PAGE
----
I am sorry if you have ever tasted limp greens sold as watercress in most grocery stores. A farmer’s market where the watercress is packed in ice is much better.
But for the best watercress, you need to have no fear of deer, cows, horses, dogs, snakes, and barbed wire. Sturdy clothing, which you don’t mind ruining, and knee-high waterproof boots are also advantageous.
That said, when you find watercress in the wild, it will usually be a coincidence. If, like me, you are a fool for the zippy almost horseradish-like taste of fresh watercress, it may not matter what you are dressed in.
I was a kid in Madison County when I first had watercress. The spicy sensation on my tongue was unique and made my nostrils flare! I was hooked on the succulent, leafy green plants. Once I knew what to look for, I sought watercress. Until deer did the same, I was lucky to have a significant watercress patch on our property.
Spotting watercress this time of year is easy. Look in the silted area of slow-moving fresh water. The bright green leafy plants are most likely delectable watercress. If you are a first timer check the grocery store, or the Internet for proper identification. You want to know what you are taking home.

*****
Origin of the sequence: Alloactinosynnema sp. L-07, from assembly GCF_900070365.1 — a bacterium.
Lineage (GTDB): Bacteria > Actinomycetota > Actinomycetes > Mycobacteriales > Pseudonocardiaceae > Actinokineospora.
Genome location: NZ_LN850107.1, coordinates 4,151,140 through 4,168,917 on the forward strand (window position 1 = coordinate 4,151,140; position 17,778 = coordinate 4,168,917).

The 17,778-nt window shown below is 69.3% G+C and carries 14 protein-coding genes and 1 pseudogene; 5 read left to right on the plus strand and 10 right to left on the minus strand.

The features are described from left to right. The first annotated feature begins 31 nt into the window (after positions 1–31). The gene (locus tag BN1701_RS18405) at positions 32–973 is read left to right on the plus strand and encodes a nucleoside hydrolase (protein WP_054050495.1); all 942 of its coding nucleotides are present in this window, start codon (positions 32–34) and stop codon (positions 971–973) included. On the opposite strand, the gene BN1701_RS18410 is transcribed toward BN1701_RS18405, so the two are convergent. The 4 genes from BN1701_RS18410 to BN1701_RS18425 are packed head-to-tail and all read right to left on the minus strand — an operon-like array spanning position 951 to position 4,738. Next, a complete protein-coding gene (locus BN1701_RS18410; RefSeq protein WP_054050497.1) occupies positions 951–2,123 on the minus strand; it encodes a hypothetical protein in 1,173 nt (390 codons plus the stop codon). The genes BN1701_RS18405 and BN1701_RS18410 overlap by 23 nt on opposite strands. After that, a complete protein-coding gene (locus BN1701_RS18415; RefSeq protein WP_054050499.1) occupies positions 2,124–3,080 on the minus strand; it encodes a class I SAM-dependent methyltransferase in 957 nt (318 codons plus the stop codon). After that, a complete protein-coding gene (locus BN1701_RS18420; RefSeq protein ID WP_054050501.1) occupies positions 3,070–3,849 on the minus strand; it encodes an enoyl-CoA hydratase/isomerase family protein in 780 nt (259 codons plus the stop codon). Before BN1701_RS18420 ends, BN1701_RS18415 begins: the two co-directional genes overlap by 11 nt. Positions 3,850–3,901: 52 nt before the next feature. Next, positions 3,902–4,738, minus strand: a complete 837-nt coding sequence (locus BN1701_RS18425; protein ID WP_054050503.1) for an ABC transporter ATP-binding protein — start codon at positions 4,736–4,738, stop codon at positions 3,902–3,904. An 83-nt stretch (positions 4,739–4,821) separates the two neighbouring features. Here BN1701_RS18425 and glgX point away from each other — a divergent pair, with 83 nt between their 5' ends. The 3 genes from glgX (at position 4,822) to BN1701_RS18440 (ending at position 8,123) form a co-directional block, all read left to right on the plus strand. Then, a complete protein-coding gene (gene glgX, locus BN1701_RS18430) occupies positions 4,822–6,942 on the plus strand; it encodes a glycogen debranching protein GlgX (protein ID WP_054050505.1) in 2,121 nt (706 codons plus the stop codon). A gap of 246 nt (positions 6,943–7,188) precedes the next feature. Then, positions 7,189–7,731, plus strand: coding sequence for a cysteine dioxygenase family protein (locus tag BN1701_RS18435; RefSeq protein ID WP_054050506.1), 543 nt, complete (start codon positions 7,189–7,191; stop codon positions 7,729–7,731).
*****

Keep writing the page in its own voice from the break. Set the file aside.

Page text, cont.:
I remember once being on a prestigious horse farm in Kentucky when I spotted some fresh watercress in a stream just beyond a horse fence. I thought I would show my New York City co-workers what good eating was all about.
The slats of the fence were easily negotiated and the rocky edges of the stream kept me from getting wet. This was better than most of my ill-fated watercress harvesting adventures. With a fistful of watercress rinsed in the stream waters I headed back to celebrate my find with my co-workers.
It was then, half in the fence and half out, that I recall a large presence, heavy breath, and sudden sharp pain. The thoroughbred, for which the fence was for, bit my leather jacket pinching my arm with his teeth. He wanted my watercress. Falling through the fence onto the ground and pushing with my feet away from the fence, I was free of danger yet in pain. The thoroughbred got my watercress.
Since then, I have learned to better prepare for watercress harvesting. Dressed in a suit, tie, and dress shoes, driving home from one recent Easter service I spotted watercress more than 15 feet down a craggy vine-covered embankment.
I stopped, surveyed the location, and assessed what could go amiss. Ultimately, I decided to return properly dressed for watercress harvesting. The fresh crunch and spice of watercress are well worth the effort of returning.